Yet life goes on. And the British, at least, are beginning to return. After a dismal autumn and “restructuring” of its transatlantic service, Richard Goodfellow of British Airways reports “a brisk improvement” in business, enhanced no doubt by return flights to its “premier destination” available from between £199 and £280, as well as an improved service that includes a new “World Traveller Plus” cabin offering more comfort at reasonable prices – in some cases, for as little as a £150 upgrade. Certainly, the afternoon I flew to New York, the two economy cabins were packed but club class was empty.
As the weather improves, New Yorkers themselves are beginning to move again. The bars and restaurants on Prince and Mercer Streets in the Village seemed to have the same urgency and buzz of old, the same hectic jostling for a table – on the Friday night, that was. But Saturday night was different. Something was missing. Then I realised what it was: the suburban girls from New Jersey, with their fluorescent make-up and big bleached hair, who used to flood in to the Village on Saturday nights, in search of a good time and a rich banker or two. One of the best nights of my life was spent in the Village in the company of these Jersey girls – America’s version of the Essex girl – and their absence was troubling.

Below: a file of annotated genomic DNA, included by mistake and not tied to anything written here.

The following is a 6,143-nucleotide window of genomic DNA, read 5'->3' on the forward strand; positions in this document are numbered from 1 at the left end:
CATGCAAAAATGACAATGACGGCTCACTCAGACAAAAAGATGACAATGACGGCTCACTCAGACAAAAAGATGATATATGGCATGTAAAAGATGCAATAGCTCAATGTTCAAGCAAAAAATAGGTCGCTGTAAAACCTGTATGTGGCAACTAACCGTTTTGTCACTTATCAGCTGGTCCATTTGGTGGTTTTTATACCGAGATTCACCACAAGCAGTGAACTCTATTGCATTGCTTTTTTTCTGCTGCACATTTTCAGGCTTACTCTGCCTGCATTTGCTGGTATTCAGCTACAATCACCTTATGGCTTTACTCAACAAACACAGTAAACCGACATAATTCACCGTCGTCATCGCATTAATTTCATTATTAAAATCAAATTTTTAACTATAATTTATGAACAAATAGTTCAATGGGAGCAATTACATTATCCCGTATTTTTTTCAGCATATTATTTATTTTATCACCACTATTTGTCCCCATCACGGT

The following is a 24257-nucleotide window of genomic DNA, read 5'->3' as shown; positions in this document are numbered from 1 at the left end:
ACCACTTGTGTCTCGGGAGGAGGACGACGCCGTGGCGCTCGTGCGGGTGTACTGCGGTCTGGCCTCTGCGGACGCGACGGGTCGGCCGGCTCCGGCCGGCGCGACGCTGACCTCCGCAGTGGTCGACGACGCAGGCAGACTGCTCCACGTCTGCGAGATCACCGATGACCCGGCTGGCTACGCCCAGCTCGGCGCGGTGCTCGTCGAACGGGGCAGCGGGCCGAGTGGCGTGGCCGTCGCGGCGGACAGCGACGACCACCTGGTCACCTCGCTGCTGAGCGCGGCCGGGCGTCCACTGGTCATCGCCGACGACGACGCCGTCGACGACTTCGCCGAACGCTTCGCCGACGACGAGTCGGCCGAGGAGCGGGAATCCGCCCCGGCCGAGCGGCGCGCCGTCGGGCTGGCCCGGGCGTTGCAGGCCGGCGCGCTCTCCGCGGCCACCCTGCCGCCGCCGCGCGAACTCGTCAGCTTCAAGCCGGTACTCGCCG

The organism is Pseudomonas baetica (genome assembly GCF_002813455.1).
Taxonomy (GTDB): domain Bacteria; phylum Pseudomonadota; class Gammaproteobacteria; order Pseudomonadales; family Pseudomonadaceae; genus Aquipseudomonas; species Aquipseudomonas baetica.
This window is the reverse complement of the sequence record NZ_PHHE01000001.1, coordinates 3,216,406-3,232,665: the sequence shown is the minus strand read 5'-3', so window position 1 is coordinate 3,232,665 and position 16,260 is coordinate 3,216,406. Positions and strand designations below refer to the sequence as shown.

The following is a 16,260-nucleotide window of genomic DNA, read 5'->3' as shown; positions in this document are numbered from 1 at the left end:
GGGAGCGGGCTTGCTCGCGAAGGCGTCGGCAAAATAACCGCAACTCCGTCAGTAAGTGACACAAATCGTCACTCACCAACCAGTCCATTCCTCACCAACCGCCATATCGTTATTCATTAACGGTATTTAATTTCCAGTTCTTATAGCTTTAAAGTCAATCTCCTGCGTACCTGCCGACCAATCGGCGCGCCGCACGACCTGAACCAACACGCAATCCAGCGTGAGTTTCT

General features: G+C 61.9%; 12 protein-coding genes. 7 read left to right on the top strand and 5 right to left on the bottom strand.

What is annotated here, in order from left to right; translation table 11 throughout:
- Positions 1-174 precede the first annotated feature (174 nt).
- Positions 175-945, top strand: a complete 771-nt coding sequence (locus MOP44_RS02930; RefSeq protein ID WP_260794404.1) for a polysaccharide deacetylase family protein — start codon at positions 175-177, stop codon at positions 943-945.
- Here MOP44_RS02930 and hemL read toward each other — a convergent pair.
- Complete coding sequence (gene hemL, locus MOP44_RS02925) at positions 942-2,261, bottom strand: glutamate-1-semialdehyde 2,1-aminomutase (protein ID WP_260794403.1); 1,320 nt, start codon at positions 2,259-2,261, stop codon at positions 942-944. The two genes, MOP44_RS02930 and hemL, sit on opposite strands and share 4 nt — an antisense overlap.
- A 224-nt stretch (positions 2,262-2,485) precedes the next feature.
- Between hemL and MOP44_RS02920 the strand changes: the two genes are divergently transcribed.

During my stay, I based myself at Le Parker Meridien, on the same street as Carnegie Hall in the heart of the midtown hotel district. The understated Meridien has none of the oppressive opulence of some of the other midtown hotels, such as the Hilton and the creakingly ornate Waldorf, but all of their best facilities. In the weeks after 11 September, this superbly designed, minimalist hotel must have resembled a wartime emergency zone as it became an impromptu home to firefighters, the American Red Cross, other relief services and assorted charity workers.